Did you know that 2016's Pokémon Go phenomenon was a Google-incubated experiment in herding, tuning, and steering populations toward guaranteed commercial outcomes? If not, buckle in.
This is no conspiracy theory; it's what Harvard Business School professor emerita Shoshana Zuboff calls surveillance capitalism, "an unprecedented approach to making money ... [that] unilaterally claims private human experience" – camera and location data, in the case of Pokémon Go – "as its own commodity that can be translated into behavioral data which can be then sold and purchased in a new kind of marketplace that trades exclusively in predictions of our future behavior, what we will do now, soon and later."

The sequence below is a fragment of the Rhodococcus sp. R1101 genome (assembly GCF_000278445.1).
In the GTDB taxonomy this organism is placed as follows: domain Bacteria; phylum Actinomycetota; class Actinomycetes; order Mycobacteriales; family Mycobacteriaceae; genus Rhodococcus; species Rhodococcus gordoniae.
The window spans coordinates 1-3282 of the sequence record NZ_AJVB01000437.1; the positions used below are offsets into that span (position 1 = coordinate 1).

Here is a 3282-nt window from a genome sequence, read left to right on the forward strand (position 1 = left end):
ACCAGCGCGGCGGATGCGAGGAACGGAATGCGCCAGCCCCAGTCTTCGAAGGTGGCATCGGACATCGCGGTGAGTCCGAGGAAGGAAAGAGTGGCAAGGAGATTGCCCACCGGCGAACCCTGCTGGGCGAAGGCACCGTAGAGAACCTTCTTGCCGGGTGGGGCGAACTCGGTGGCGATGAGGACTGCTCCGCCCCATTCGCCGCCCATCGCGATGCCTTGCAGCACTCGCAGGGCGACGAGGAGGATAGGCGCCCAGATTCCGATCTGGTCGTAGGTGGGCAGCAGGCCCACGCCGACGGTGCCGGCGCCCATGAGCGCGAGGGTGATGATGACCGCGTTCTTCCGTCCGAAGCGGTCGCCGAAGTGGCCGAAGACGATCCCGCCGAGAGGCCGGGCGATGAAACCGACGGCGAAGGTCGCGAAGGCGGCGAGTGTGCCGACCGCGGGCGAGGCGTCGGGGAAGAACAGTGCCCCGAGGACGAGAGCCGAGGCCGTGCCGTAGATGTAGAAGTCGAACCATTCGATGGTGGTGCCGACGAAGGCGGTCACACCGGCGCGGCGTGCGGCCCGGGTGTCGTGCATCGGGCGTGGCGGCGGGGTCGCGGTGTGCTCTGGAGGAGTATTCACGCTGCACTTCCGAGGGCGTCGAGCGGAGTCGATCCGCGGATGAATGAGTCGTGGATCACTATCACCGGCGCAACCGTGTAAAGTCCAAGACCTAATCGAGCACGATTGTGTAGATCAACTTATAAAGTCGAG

It's the business model of Google, Facebook, Amazon, and countless smaller companies whose overarching goal is not to provide customers with goods and services but to gather useful data for behavior modification. This invisible process is currently aimed at commercial outcomes, but at the moment "anybody with enough money, any ambitious plutocrat, can buy the skills and the data to use these same methodologies to influence political outcomes." Hence, surveillance capitalism is uniquely poised to undermine democracy.
To learn more, listen to this lucid and accessible interview with Shoshana Zuboff at Tech Tonic or read Noah Kulwin's interview at The Intelligencer.
For the brave among us, check out Zuboff's new book The Age of Surveillance Capitalism: The Fight for a Human Future at the New Frontier of Power (or this review by Nicholas Carr).